What was your first zine about and when was it made?
Yumi: My first zine was a 32-page half-letter-sized black and white comic called “Milk and Moo” back in 2008. I made it while I was teaching English in Japan and living with my relatives in the Chiba prefecture for Design Festa, an annual visual artist convention that happens every year in Tokyo. I was sharing a tiny booth with my friend and fellow English teacher, and it seemed like the perfect excuse to debut my first-ever self-published comic zine.
Shako Art: My first zine was a 3×2” 20 panel mini comic called “Flight” in 2010. I made it for a bookmaking class I took the final semester of college which got me into making hand made books and short comics.
Describe your most recent zine.
Yumi: My most recent zine “Mundane Fortunes For The Next Ten Billion Years And Other Stories” is a 28-page anthology of short-short comic stories I created throughout 2011. It deals with subject matters that have interested me the most this year: doppelgangers, interdimensional travel, dreaming, the end of the world, the ridiculous brevity of our mortal lives.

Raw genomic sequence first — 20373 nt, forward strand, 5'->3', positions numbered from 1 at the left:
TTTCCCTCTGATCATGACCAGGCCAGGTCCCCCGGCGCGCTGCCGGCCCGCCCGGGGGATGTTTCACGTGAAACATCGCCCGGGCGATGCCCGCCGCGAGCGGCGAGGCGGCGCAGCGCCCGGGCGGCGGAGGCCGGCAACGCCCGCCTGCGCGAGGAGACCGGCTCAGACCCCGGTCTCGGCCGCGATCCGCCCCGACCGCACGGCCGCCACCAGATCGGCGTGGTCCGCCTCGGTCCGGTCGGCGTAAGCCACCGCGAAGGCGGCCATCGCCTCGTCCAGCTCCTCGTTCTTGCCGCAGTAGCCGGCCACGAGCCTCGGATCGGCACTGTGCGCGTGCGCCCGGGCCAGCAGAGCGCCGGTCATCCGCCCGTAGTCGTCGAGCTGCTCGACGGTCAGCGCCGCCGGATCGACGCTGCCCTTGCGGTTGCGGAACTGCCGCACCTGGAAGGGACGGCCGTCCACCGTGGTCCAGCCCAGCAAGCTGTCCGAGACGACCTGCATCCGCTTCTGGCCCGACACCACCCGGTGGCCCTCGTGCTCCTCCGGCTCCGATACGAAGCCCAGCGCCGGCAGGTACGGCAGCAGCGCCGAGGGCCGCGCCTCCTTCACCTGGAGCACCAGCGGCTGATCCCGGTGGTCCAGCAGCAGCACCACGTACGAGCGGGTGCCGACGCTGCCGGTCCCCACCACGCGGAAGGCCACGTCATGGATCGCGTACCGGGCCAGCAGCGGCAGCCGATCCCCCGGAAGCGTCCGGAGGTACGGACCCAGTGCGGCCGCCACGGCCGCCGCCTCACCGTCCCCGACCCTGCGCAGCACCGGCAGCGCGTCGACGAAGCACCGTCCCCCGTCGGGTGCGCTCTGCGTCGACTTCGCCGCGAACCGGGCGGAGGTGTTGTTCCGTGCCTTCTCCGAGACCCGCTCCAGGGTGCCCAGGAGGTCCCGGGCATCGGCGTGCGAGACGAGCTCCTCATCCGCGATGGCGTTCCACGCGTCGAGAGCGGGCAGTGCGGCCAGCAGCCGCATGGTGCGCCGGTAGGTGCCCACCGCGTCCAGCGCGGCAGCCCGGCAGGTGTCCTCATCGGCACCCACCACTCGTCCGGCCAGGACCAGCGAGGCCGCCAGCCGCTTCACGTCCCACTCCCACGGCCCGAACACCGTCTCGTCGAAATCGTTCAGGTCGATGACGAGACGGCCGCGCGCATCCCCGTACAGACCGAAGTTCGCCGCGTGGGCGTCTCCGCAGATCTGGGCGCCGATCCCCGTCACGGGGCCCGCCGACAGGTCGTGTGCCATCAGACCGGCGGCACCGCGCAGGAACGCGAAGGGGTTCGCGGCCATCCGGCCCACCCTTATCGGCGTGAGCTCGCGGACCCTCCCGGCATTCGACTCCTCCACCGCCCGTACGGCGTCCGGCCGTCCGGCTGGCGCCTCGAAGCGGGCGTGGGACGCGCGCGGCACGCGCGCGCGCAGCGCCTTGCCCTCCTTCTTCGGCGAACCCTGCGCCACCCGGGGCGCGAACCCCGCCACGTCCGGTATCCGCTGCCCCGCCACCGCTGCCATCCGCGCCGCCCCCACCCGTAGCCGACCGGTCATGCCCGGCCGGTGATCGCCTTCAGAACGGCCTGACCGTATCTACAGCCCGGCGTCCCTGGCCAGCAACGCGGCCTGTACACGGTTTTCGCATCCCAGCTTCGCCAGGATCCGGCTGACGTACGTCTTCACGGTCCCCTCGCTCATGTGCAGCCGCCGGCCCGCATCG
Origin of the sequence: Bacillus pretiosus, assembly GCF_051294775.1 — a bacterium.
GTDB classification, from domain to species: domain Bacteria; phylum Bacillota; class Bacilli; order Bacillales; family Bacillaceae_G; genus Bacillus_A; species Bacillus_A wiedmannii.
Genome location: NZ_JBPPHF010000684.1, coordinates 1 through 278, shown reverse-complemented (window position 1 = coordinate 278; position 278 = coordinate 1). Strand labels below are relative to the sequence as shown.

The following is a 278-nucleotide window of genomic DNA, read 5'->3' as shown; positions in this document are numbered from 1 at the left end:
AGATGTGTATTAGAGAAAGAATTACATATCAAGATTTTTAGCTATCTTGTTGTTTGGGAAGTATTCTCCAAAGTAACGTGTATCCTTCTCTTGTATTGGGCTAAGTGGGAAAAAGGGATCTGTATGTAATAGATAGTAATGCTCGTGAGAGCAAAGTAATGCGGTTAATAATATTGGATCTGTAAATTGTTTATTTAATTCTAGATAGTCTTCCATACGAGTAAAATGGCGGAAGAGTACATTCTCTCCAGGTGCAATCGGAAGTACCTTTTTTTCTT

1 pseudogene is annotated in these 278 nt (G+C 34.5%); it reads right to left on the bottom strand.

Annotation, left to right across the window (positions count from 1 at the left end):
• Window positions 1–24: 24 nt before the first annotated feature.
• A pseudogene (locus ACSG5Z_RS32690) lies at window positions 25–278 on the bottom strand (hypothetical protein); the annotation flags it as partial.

Shako Art: “Kitsune No Koibito” is a 26 page comic I worked on this summer. The comic is a surreal short story told through several anamorphic characters.
What do you do when you’re not creating and how does it help or harm what you do artistically?
Yumi: My boyfriend is a filmmaker and just an all-around film nut, so I am constantly watching movies with him that I otherwise would never think to watch on my own. Obscure foreign movies, super-mainstream movies, agonizing-to-watch artistic films, really bad movies, really good movies–everything! There are obvious parallels between movies and graphic novels, so watching movies in every shape in form definitely helps bring new visual and narrative influences to my own craft, however consciously or subconsciously.
I’m also getting back into cooking in my free time. Cooking for me is a creative hobby where I can simply enjoy the process and not care about making it the best thing ever. It is also a reminder to myself to take joy in the process of making comics and zines without agonizing over the end result.
Shako Art: I’m usually digging for unexplored comics. Trips to used book stores and coffee dates are regular routines. Coffee never harms me. I’m exploring more of embroidery this year and it’s a lot of frustrating-fun. I think it’s helping my development of textures and shape.